Nº. 1 of  6

No Promises.

“We cannot build the future by avenging the past.”
― T.H. White, The Once and Future King

Posts tagged life:

fcukur:

digbicks:

Romanticisation of Mental Illness, Kelsey Weaver

This really hit me hard jesus christ.

(Source: Flickr / kelseyweaverphotography, via ifmusicbethefoodofblog)

humansofnewyork:

"I run a cloud computing business. It’s 24/7 of demanding decisions. It’s completely absorbing and can take your soul if you aren’t careful. It’s a great business. But there’s more to life than business."

Me in 3 years.

humansofnewyork:

"I run a cloud computing business. It’s 24/7 of demanding decisions. It’s completely absorbing and can take your soul if you aren’t careful. It’s a great business. But there’s more to life than business."

Me in 3 years.

You’re gonna need a pep talk sometimes. That’s okay. For now, remember this: You’re awake. You’re awesome. Live like it.

(Source: robinsparkle, via inspectorblog)

That’s it. That’s my story.

That’s it. That’s my story.

Blessings.

1. I am alive, and I will heal.
2. I will have to say goodbye to my beloved baby Mercedes, but knowing that it saved my life is a big comfort.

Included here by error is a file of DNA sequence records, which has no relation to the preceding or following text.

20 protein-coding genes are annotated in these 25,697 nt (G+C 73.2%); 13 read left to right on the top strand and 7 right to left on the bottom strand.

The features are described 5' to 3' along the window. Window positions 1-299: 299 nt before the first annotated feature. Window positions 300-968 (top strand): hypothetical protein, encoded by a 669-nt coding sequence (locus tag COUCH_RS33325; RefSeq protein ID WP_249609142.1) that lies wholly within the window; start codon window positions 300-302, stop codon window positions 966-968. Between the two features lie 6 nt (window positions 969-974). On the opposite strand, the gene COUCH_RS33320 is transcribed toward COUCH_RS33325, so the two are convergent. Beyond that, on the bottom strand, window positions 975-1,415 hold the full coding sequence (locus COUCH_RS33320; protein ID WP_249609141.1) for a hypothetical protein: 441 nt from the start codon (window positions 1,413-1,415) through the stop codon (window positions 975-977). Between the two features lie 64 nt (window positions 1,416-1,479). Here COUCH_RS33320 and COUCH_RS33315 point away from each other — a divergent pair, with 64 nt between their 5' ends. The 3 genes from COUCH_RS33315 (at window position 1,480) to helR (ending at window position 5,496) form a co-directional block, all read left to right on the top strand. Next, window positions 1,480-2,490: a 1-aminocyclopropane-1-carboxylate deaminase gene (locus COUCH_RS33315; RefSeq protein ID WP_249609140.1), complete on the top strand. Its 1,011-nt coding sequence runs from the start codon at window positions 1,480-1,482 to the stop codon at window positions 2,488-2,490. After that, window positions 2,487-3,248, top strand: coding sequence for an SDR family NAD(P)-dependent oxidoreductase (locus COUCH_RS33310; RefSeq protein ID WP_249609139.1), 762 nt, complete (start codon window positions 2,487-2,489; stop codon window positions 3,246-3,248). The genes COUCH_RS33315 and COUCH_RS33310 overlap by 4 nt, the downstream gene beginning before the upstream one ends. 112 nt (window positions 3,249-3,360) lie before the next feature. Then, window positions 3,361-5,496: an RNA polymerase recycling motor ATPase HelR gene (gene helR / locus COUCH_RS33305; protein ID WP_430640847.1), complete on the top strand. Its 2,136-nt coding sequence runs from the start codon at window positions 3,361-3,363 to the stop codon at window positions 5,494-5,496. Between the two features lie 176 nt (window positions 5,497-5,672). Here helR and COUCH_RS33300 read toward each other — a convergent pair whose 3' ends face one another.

3. The dozen or so police officers, firemen, and paramedics who got my car off the freeway and towed away, made sure I was safe, splinted my arm, and caught me when I lost consciousness. Especially the one who held my neck still for about 5 minutes with his hands while they examined my spine. Also the officer who went back to my car to find my coat.
4. My mother and father, and especially Jonathan who rented a car to meet me at the hospital. (With a soft blanket and a lemon pelligrino).
5. The very patient x-Ray technician who somehow managed to get good film of my face, nose, neck, back, and wrist with me being all wobbly.
6. The tired nurse who fitted my cast and measured twice to make sure it would be comfortable.
7. My father who waited in line for 30 minutes at a shady walgreens to get my pain medications, and took me home and made me a sandwich.
8. Pills that should help with the aching and soreness.
9. My nose and my cheek are not broken, and I only have minor bruising on my face.
10. I cut my hair short last week, so I don’t have to deal with it now. Huge.
11. I broke my left wrist. I am right-handed.
12. The strong bones I inherited from my father.